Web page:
“Fake it ‘til you make it” works for some people, but for companies that don’t have a handle on employee wellbeing, “fake it ‘til you break it” may be more apropos. It’s entirely possible for employees to come to work every day and have zero enthusiasm for their work or their workplace. With employee engagement tied directly to financial performance, and wellbeing tied directly to engagement, the implication is clear. Wellbeing and engagement are inextricably linked, and companies ignore them at their peril.
Why employee wellbeing is so important to a company’s bottom line
Workplace stress is on the upswing as people deal with burnout, boredom, work-life balance and the fallout from the pandemic. The American Psychological Association (APA) reports that 71% of employed Americans typically feel tense or stressed out during the workday. Stressed-out employees lack interest, motivation and energy. They have difficulty focusing on tasks and don’t put a full effort into their work. They’re irritable with customers and coworkers. They’re more than three times as likely to say they intend to seek employment elsewhere in the next year.
A systematic review of 56 published studies of worksite health programs cited by The Centers for Disease Control and Prevention showed that well-implemented workplace health programs can lead to 25% savings each on absenteeism, healthcare costs, and workers’ compensation and disability management claims costs. That’s quite an impact on a company’s bottom line. It’s no wonder that employee wellbeing has become a top priority for HR leaders—companies can’t afford not to promote wellbeing at work.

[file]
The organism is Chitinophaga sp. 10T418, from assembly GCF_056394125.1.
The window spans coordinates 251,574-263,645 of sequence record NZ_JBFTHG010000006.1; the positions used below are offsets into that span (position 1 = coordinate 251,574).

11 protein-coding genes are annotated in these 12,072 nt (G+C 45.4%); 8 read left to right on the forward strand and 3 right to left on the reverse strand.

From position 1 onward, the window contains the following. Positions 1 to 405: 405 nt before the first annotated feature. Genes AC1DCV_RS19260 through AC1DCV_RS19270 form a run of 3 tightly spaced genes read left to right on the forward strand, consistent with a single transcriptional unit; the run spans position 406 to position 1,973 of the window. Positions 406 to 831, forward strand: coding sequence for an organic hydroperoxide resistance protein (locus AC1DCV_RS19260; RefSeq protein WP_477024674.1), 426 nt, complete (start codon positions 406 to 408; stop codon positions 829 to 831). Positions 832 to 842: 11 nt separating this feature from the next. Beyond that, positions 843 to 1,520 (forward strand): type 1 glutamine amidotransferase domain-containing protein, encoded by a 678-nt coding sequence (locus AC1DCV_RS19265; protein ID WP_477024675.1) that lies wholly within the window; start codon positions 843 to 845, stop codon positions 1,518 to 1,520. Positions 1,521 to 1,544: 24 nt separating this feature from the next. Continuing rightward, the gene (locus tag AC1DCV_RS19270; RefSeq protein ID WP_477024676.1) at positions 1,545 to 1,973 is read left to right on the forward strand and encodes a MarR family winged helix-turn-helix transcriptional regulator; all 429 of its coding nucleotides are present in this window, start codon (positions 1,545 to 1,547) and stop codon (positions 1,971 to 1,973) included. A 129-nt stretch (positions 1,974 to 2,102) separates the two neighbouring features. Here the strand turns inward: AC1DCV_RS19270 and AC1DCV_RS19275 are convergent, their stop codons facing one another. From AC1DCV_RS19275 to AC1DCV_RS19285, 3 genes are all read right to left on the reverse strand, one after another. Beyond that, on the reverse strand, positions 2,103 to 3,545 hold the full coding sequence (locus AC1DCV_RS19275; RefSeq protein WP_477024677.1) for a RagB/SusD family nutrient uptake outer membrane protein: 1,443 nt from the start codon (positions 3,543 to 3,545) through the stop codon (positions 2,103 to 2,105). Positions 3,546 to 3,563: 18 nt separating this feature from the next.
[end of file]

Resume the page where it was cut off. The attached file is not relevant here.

The pressure is on to establish ‘well at work’ programs… But how?
So much of what constitutes success rests on how engaged employees are with the company—their involvement and enthusiasm for their work and their workplace. ‘Well at work’ programs can go a long way in ensuring employees are engaged, healthy and satisfied. Here are 10 steps to consider when launching one.
Step 1 – Commit to investment and action
Before anything else, gain full buy-in from your organization’s leadership team. Building an employee wellbeing program requires investment dollars and the commitment to act on your promise to employees. Employees have excellent “BS” detectors. Saying one thing then doing another—or doing nothing at all—can cause people to disengage even further.
Step 2 – Find out exactly what is causing employee stress
This isn’t a guessing game. Whether you have 50, 500 or 50,000 employees, surveying them is a must. Most people don’t talk freely at work about what’s bothering them—not to each other and certainly not to their supervisors—and it’s imperative that your employee wellness program is grounded in reality. Invest in an anonymized survey to get your program off on the right foot.
Step 3 – Think about workplace stressors in terms of categories
Wellness has many dimensions, and workplace wellbeing ideas are as varied as the people seeking them. When establishing a ‘well at work’ program, it can be helpful to categorize what’s causing workplace malaise. Each company will have a different list based on the results of their survey, but here’s an example. According to the World Health Organization, burnout is characterized by three dimensions: